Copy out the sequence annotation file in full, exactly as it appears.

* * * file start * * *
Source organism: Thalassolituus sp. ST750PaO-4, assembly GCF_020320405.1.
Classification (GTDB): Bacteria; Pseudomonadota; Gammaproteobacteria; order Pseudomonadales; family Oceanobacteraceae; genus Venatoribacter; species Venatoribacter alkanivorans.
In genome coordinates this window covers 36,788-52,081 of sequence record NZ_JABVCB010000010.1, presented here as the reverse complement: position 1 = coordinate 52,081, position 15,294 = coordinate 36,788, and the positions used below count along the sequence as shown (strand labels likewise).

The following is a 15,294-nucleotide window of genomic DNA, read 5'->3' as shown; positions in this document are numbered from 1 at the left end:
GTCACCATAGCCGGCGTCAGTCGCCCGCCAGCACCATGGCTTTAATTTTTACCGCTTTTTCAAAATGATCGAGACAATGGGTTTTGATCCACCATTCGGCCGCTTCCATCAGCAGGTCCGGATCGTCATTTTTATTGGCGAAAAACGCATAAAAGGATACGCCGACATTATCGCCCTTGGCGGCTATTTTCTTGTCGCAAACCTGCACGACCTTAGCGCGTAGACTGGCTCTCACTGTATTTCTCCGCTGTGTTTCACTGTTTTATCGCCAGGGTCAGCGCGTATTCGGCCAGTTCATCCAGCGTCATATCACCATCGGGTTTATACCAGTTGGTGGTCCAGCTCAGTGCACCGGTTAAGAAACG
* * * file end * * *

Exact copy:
Source organism: Thalassolituus sp. ST750PaO-4, assembly GCF_020320405.1.
Classification (GTDB): Bacteria; Pseudomonadota; Gammaproteobacteria; order Pseudomonadales; family Oceanobacteraceae; genus Venatoribacter; species Venatoribacter alkanivorans.
In genome coordinates this window covers 36,788-52,081 of sequence record NZ_JABVCB010000010.1, presented here as the reverse complement: position 1 = coordinate 52,081, position 15,294 = coordinate 36,788, and the positions used below count along the sequence as shown (strand labels likewise).

The following is a 15,294-nucleotide window of genomic DNA, read 5'->3' as shown; positions in this document are numbered from 1 at the left end:
GTCACCATAGCCGGCGTCAGTCGCCCGCCAGCACCATGGCTTTAATTTTTACCGCTTTTTCAAAATGATCGAGACAATGGGTTTTGATCCACCATTCGGCCGCTTCCATCAGCAGGTCCGGATCGTCATTTTTATTGGCGAAAAACGCATAAAAGGATACGCCGACATTATCGCCCTTGGCGGCTATTTTCTTGTCGCAAACCTGCACGACCTTAGCGCGTAGACTGGCTCTCACTGTATTTCTCCGCTGTGTTTCACTGTTTTATCGCCAGGGTCAGCGCGTATTCGGCCAGTTCATCCAGCGTCATATCACCATCGGGTTTATACCAGTTGGTGGTCCAGCTCAGTGCACCGGTTAAGAAACG